The best Italian restaurants are often appealingly small in scale, offering just a handful of carefully selected dishes in an intimate space.
Matteo Downtown, however, is a convincing argument in the other direction: the space is sprawling, with teams of chefs efficiently moving around an open-air kitchen and woodfired ovens. The menu is also extensive, stretching to an array of cheeses, antipasto sharing plates, pasta, meat and seafood and pizzas from the woodfired oven.
Any place with a dedicated mozzarella station already has a lot going for it, and Matteo Downtown's version offers the likes of an elegant cow's milk burrata ($21) which sits atop a dark green swirl of wild nettles and sea vegetables is topped with glossy, vivid orange pearls of trout roe.
Waiters in smart blazers add to the upscale feel and the cocktail list has plenty of sophistication, not to mention numerous varieties of the king of cocktails: the negroni. Try the well-balanced Downtown Negroni ($19), which offers just a slight tweak to the classic with added bitters. The Matteo Spritz ($19) is the type of luxurious tipple you can imagine sipping poolside at a resort, the rhubarb bitters and blood orange make their presence felt without dominating.
For a touch of theatre, opt for the classic beef tartare ($26), which is chopped and dressed on a tableside trolley and can be mopped up with slices of schiacciata, the scrumptious Tuscan flatbread. It's simple but refined, the kind of dish that is deceptively hard to pull off successfully and that goes to the very heart of Italian cuisine.
As well as a negroni list, the drinks menu features a spritz selection that changes with the seasons — kicking off with the Downtown Spritz, made with Aperol, elderflower liqueur, grapefruit bitters and homemade cucumber soda — house wines are on tap and a broad-ranging, 300-strong collection of bottled wines, which make a masterpiece of the dining room's back wall.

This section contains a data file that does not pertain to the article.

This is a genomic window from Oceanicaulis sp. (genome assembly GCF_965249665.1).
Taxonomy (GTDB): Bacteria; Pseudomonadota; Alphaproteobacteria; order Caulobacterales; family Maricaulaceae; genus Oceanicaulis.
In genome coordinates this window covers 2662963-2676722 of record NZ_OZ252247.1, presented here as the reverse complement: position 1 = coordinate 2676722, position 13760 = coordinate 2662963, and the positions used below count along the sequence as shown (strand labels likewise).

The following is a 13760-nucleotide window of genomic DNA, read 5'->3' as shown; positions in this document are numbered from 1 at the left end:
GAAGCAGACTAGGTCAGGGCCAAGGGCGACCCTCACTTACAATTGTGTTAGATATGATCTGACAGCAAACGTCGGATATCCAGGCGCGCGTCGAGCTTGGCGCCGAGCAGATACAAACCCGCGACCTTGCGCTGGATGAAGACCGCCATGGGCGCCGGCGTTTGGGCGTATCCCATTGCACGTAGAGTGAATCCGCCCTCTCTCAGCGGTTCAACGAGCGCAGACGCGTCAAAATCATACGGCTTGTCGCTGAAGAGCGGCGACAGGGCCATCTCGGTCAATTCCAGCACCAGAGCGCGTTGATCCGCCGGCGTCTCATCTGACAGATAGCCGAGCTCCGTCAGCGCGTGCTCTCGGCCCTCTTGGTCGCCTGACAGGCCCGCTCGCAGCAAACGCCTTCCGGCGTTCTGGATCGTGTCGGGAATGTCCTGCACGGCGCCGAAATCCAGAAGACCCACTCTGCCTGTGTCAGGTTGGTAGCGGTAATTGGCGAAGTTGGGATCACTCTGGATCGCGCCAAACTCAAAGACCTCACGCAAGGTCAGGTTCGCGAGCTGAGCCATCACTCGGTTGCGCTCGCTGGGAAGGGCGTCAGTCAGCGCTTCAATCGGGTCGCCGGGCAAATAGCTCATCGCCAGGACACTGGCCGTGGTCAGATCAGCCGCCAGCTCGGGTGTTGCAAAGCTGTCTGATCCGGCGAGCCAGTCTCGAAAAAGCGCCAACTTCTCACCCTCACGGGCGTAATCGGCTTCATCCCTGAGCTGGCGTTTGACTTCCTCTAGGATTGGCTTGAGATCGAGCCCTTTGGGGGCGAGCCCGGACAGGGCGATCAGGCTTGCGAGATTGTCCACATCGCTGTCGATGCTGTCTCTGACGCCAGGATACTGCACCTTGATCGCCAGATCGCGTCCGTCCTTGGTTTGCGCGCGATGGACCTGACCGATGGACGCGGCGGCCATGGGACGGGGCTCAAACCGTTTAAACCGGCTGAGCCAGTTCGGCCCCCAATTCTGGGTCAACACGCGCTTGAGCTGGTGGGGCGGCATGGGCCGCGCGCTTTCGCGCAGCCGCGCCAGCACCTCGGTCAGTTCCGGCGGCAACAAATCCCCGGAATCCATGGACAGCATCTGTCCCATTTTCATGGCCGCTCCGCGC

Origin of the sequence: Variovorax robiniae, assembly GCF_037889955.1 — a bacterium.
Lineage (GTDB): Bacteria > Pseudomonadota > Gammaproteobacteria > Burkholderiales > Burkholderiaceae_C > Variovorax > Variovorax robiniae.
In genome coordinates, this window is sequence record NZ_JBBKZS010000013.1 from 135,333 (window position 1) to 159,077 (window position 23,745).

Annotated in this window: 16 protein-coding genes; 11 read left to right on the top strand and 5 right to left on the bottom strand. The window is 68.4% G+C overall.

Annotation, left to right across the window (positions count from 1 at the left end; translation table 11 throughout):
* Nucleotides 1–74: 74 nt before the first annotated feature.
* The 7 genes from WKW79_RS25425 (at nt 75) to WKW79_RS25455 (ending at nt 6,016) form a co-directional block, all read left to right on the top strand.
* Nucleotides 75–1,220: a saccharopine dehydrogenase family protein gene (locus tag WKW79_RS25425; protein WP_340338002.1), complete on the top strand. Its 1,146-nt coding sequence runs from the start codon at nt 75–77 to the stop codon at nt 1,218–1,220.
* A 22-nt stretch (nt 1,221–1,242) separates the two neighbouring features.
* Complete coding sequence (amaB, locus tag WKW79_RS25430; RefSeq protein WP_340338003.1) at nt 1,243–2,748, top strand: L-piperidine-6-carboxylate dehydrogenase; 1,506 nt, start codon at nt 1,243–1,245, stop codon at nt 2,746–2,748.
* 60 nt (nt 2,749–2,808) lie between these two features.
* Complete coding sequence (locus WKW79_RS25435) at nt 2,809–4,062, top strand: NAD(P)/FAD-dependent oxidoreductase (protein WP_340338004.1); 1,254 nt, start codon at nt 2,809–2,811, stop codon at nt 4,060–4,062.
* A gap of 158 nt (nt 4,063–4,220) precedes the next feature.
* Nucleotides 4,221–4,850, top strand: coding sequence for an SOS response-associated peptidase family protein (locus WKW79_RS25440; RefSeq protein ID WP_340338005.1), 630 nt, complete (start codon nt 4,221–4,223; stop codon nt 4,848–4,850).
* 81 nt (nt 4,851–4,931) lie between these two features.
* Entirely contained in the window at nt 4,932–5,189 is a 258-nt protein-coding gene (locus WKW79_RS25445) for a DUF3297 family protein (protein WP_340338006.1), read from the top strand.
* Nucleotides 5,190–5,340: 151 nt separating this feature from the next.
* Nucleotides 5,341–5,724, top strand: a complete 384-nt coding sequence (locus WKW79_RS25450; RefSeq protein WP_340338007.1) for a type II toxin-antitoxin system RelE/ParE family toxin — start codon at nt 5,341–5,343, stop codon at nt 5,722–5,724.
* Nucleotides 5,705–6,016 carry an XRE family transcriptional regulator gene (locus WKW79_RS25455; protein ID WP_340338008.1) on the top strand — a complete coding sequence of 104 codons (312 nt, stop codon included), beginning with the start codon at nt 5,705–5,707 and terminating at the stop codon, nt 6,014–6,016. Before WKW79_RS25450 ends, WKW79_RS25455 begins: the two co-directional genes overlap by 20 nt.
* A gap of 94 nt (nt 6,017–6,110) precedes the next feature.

It makes sense to opt for at least one of the woodfired options on offer, whether that's a classic pizza or a main of tiger prawns ($35) served simply with a wedge of lemon. Sourced from Skull Island off the Northern Territory, they're plump, flavoursome and slightly smoky.
The Downtown team is just as handy with the pans as the woodfire oven; the free-range quail ($36) is a delight, with crisp skin giving way to tender meat. Sides of endive, slightly blackened at the edges, and a farro salad, add a welcome bit of textural variety to the dish.
If you're still not sated, desserts on offer include the Sicilia, three bite-sized sweet morsels from the Mediterranean island, including the obligatory cannoli and an unusual dome-shaped delicacy with a neon green shell and a mascarpone centre.
All this just scratches the surface of Matteo Downtown's menu, but you'll likely be inspired enough for a return visit.